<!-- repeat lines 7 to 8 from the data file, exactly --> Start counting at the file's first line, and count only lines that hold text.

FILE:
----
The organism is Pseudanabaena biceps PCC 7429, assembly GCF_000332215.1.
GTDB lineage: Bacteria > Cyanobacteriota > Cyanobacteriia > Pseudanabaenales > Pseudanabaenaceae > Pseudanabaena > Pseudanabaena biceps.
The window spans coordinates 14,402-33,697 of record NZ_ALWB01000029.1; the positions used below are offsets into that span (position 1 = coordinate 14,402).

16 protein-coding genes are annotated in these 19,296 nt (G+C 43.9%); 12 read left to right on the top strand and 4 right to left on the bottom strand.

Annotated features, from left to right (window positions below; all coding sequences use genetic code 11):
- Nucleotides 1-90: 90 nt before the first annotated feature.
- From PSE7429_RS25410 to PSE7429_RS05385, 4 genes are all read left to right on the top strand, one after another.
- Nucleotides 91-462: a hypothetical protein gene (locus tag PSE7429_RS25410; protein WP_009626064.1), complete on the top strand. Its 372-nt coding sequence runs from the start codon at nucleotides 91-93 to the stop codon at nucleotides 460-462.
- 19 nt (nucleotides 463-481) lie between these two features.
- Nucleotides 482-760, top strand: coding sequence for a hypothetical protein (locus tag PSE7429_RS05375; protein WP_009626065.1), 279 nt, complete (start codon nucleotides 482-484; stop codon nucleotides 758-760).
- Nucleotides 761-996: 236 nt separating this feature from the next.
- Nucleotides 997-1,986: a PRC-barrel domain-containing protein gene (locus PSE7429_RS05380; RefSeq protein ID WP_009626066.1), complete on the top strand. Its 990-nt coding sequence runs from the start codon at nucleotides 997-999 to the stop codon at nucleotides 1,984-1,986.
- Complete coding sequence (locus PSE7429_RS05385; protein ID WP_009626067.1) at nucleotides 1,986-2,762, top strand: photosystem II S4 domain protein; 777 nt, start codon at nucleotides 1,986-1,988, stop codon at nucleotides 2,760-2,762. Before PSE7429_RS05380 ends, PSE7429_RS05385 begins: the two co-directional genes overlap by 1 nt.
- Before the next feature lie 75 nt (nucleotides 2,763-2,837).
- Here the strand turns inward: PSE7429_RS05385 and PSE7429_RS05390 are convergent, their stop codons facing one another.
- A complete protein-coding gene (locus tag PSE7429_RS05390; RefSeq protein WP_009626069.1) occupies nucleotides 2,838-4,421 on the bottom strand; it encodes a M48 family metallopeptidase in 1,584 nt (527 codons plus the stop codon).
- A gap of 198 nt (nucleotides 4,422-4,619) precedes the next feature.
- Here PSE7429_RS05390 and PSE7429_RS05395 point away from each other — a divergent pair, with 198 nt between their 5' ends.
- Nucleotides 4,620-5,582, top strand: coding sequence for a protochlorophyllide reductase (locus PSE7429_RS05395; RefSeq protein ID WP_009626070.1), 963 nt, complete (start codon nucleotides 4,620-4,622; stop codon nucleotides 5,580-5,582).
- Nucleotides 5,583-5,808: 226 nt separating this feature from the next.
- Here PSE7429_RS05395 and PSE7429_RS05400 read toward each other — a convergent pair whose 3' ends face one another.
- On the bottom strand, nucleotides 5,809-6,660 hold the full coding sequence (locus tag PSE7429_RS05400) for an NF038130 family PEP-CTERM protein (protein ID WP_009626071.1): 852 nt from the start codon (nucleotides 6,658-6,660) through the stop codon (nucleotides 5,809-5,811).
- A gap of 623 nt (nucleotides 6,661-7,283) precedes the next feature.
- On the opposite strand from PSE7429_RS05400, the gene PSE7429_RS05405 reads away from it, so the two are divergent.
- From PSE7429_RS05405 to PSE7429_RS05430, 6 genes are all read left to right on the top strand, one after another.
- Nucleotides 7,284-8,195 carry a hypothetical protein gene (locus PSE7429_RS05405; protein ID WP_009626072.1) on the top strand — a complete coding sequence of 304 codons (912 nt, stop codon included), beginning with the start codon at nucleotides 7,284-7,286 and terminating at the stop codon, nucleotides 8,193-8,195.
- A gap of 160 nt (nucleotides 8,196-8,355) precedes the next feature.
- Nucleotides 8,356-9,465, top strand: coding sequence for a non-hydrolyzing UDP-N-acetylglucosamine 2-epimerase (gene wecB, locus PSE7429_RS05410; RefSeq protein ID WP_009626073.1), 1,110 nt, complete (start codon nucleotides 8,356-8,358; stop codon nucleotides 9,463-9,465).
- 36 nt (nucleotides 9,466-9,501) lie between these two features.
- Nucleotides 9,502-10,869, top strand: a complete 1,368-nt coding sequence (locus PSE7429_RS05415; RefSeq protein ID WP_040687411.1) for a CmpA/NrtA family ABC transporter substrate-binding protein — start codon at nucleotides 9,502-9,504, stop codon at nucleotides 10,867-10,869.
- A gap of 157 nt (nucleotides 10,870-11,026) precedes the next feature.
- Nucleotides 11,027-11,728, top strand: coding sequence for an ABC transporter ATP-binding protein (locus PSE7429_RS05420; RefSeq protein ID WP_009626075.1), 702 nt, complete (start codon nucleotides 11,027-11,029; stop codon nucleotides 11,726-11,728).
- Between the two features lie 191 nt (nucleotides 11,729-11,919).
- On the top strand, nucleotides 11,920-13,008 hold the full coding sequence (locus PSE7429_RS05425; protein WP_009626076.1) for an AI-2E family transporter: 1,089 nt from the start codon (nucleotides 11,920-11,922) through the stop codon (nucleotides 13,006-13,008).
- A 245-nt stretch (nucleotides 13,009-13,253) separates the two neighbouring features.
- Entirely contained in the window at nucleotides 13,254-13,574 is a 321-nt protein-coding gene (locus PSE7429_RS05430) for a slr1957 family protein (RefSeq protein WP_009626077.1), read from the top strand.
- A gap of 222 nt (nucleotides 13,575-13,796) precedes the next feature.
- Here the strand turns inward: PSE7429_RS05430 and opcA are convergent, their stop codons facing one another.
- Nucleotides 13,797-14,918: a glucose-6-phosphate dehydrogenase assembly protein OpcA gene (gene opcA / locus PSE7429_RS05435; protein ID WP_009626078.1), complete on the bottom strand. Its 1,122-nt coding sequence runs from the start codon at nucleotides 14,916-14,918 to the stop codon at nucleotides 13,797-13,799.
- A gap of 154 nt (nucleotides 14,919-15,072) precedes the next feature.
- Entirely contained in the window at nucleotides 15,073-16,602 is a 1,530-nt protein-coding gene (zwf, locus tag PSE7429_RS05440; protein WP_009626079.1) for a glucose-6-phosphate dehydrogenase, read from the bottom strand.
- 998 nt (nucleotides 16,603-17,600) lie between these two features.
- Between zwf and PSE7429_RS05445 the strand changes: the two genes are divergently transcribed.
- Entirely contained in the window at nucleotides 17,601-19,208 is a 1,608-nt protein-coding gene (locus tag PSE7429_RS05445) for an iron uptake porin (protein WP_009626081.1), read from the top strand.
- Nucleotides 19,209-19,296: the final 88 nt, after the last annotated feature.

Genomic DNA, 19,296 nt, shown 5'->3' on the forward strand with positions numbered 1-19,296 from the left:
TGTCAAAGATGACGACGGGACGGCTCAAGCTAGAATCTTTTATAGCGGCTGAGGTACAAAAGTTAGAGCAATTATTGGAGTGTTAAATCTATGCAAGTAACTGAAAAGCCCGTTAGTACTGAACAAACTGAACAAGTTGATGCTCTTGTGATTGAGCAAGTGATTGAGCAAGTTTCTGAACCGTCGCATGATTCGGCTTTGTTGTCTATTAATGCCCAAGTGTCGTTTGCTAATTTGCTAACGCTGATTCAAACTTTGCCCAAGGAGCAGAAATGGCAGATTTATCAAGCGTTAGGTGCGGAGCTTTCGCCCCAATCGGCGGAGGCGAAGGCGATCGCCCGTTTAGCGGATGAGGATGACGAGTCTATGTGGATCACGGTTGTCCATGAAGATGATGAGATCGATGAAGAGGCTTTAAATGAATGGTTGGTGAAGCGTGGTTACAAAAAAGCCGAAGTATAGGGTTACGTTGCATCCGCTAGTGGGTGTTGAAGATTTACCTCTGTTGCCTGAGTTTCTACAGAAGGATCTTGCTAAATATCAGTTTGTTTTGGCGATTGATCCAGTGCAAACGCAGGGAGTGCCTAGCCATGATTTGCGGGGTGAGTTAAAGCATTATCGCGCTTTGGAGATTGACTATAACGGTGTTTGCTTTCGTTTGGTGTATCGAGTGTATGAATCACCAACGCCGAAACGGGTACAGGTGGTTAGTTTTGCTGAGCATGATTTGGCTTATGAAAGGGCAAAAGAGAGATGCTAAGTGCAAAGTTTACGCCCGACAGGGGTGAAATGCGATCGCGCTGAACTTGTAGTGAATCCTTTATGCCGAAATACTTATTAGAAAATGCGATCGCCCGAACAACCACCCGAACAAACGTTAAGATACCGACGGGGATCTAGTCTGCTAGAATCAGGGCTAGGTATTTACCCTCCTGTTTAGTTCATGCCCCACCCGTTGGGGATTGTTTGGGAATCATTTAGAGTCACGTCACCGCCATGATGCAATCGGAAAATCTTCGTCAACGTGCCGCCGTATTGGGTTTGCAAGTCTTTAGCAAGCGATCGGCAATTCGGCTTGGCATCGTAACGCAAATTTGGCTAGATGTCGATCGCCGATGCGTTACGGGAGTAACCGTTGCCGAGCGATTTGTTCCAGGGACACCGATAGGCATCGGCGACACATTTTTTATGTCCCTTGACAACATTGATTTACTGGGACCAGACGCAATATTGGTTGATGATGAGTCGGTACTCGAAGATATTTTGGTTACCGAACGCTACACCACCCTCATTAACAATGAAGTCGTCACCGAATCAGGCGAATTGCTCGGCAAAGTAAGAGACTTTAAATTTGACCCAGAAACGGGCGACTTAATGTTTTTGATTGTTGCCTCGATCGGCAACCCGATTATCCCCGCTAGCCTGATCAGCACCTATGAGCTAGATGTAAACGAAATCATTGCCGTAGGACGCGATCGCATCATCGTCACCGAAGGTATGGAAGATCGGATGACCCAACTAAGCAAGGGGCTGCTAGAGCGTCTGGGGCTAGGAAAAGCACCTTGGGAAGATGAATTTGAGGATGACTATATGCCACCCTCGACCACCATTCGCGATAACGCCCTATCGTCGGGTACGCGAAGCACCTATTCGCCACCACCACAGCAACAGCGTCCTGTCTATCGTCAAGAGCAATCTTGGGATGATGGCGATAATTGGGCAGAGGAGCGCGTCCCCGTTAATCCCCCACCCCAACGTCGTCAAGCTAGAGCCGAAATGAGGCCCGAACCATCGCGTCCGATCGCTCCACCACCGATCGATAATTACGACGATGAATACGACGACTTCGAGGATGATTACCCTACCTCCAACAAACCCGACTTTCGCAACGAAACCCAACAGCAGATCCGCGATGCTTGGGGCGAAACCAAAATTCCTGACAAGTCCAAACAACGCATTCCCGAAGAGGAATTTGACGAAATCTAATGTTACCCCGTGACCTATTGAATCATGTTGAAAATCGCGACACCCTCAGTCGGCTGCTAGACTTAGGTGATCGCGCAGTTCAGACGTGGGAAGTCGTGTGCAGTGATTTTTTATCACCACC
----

- From PSE7429_RS25410 to PSE7429_RS05385, 4 genes are all read left to right on the top strand, one after another.
- Nucleotides 91-462: a hypothetical protein gene (locus tag PSE7429_RS25410; protein WP_009626064.1), complete on the top strand. Its 372-nt coding sequence runs from the start codon at nucleotides 91-93 to the stop codon at nucleotides 460-462.